How Does a Balance Transfer Work?

Your existing credit card issuer will first need to approve all or part of the balance transfer request. It can take up to 3 – 5 weeks for a balance transfer to take effect, so you will need to continue making payments on your old account until the transfer has been completed.

There are some fees and limitations that apply to balance transfer credit cards. These include:

  • Balance Transfer Fees: Balance transfer fees are typically 3% to 5% of the transfer amount.
  • Interest Rates: Most balance transfer credit cards offer a 0% APR introductory rate; however, interest rates apply after this introductory period, just as they would for any other credit card.
  • Annual Fees: Ideally, a balance transfer card won’t include annual fees; however, a few do. It is important to be aware of this when looking for cards.

The criteria above are highlighted for each of the cards we’ve identified in this post.

The Top Balance Transfer Credit Cards for 2019

BankAmeriCard Credit Card

Balance Transfer Fee: 3% of the amount transferred, with a minimum of $10.

Introductory APR: 0% on purchases for 15 months.

Regular APR: 12.99% to 22.99% variable

Annual Fee: $0

Recommended Credit Score: 690 – 850

Rewards: Access to FICO score for free once per month.

Pros: No annual fee and a great introductory offer – $0 balance transfer fee on transfers made within the first 60 days of opening an account. If you are able to pay down your debt quickly, you may not incur any interest or pay any fees.

Cons: Comparatively high balance transfer fee after the introductory period, and a comparatively shorter introductory APR period. There are also no additional rewards associated with this card.

Chase Slate Credit Card

Balance Transfer Fee: 5% of the amount transferred, with a minimum of $5.

Introductory APR: 0% on purchases for 15 months.

Regular APR: 15.99% to 24.74% variable

Annual Fee: $0

Recommended Credit Score: 630 – 719

Rewards: No rewards, but cardholders can check their FICO score once a month for free.

Pros: No annual fee and a great introductory offer – $0 balance transfer fee on transfers made within the first 60 days of opening an account. This card is also available to those with average credit, compared to the rest of the cards on this list, which require excellent credit.

Cons: No rewards, and account holders can’t transfer balances from other Chase credit cards or non-credit-card debt. Transfers can’t exceed $15,000 in total, so this card isn’t a good option for someone with relatively high credit card debt. It also has a comparatively short introductory APR period.

Citi Simplicity Card

Balance Transfer Fee: 3% of the amount transferred, with a minimum of $5.

Introductory APR: 0% on purchases for 21 months.

Regular APR: 14.99% to 24.99% variable

Annual Fee: $0

Recommended Credit Score: 690 – 850

Rewards: None.

Pros: No annual fees, no late fees, and an extremely long introductory APR offer. This card is ideal for someone that needs a little longer to pay down their debt. Citi also allows you to transfer any type of debt to your card, including non-credit-card debt such as student loans and auto loans.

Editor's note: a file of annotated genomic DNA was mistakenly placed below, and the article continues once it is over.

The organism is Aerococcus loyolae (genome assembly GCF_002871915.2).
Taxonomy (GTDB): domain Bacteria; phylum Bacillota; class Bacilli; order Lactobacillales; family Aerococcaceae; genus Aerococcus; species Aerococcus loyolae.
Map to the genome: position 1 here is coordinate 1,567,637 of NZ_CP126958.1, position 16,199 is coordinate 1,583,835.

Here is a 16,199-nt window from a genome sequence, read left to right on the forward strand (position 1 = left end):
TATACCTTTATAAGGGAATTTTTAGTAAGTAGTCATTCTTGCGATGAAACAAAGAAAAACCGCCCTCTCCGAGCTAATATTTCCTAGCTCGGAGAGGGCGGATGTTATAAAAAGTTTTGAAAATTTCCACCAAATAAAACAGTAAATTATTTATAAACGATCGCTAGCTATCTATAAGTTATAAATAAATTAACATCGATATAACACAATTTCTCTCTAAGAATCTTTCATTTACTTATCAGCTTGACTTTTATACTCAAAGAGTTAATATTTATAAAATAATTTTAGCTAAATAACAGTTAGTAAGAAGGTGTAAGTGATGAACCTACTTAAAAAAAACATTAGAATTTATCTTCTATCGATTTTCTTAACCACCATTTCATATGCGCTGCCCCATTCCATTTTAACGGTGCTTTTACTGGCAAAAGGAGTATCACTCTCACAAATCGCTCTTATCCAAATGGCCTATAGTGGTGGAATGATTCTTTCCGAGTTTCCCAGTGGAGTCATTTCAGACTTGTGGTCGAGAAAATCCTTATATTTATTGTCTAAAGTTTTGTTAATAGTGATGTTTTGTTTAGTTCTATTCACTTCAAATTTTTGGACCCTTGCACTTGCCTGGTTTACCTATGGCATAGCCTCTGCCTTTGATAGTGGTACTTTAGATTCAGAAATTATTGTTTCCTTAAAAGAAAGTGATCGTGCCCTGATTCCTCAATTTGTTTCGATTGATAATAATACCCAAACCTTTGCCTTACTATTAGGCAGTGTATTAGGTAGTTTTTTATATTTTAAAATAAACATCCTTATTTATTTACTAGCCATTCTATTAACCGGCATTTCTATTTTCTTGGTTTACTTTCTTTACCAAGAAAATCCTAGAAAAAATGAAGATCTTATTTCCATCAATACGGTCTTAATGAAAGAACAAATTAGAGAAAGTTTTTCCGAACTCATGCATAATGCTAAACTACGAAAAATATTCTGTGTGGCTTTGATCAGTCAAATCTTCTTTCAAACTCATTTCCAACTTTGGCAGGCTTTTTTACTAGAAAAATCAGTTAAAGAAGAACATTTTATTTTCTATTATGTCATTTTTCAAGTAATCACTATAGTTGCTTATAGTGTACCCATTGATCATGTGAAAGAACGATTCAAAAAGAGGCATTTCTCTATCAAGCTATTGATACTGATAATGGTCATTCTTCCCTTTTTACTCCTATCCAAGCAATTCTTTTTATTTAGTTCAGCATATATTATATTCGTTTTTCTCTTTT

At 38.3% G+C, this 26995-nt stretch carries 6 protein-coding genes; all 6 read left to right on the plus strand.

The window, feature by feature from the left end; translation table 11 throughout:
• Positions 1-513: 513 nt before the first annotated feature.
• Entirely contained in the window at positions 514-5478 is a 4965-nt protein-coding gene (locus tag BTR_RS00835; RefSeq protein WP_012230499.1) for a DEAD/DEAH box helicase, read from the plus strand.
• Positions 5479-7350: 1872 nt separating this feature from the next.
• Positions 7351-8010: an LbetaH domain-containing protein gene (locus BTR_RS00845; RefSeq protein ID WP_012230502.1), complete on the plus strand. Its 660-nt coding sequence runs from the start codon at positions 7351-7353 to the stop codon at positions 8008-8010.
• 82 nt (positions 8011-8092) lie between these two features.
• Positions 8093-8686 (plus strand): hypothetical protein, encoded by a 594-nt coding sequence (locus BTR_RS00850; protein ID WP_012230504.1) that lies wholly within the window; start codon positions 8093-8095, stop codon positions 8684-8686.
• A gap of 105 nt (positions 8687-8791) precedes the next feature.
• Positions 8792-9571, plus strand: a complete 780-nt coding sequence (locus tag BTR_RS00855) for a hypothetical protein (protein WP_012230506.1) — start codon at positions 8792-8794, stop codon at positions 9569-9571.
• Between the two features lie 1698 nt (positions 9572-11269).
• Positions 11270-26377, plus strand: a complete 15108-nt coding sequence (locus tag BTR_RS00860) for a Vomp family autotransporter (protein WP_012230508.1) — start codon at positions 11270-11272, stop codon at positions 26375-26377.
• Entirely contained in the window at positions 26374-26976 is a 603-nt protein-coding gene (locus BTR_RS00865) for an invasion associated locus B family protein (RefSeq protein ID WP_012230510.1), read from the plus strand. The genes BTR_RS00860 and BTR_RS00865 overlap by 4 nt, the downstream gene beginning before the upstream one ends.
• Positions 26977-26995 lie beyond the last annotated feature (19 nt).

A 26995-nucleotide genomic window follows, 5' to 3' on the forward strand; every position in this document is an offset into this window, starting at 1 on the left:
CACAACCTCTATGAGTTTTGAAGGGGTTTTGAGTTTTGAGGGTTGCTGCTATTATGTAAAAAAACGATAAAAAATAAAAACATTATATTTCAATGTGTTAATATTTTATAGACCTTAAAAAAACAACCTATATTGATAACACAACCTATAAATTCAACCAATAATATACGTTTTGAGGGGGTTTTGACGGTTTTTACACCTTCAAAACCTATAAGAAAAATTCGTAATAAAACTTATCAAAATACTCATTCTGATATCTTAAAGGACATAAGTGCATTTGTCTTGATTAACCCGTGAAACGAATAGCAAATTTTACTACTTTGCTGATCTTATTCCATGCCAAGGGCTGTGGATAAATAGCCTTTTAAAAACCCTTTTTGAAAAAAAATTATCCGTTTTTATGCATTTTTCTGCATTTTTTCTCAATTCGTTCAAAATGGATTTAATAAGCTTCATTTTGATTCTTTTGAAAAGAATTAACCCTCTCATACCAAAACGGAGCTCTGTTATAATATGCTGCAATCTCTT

Cons: No rewards, and account holders can’t transfer balances from other Citi credit cards.

Citi Diamond Preferred Card

Balance Transfer Fee: 3% of the amount transferred, with a minimum of $5.

Introductory APR: 0% on purchases for 21 months.

Regular APR: 13.99% to 23.99% variable

Annual Fee: $0

Recommended Credit Score: 690 – 850

Rewards: None.

Pros: No annual fee, and a comparatively long 21-month introductory period. This is an excellent card for someone that needs longer to pay back their debt.

Cons: No rewards, and account holders can’t transfer balances from other Citi credit cards.

Discover it Card

Balance Transfer Fee: 0% on balance transfers for 18 months.

Introductory APR: 0% on purchases for 6 months.

Regular APR: 11.99% to 23.99% variable

Annual Fee: $0

Recommended Credit Score: 690 – 850

Rewards: Earn 5% cash back at gas stations, grocery stores,, or wholesale clubs each quarter. Cash back can be redeemed at any time, it never expires.

Pros: This is the only balance transfer card on this list that offers robust cash back rewards, so it is worth holding onto long after your debt has been paid off. If you have good to excellent credit and are able to pay down your debt quickly, this card is an excellent option. There are also new-cardholder bonuses that grow the more often you use your card for everyday purchases.

The 18 month 0% balance transfer fee period isn’t as long as the two 21-month options offered through Citi, but it still stacks up nicely against introductory offers from other balance transfer credit cards.

Cons: Comparatively short introductory period. Unless you can pay your debt off within six months, you will likely incur interest charges with this card.

Top Recommendations of Balance Transfer Credit Cards

Best Long-Term Value

The Discover it MasterCard is by far the best long-term value. It is the only card that offers rewards on everyday purchases, and its 18-month 0% transfer charge is a strong introductory offer.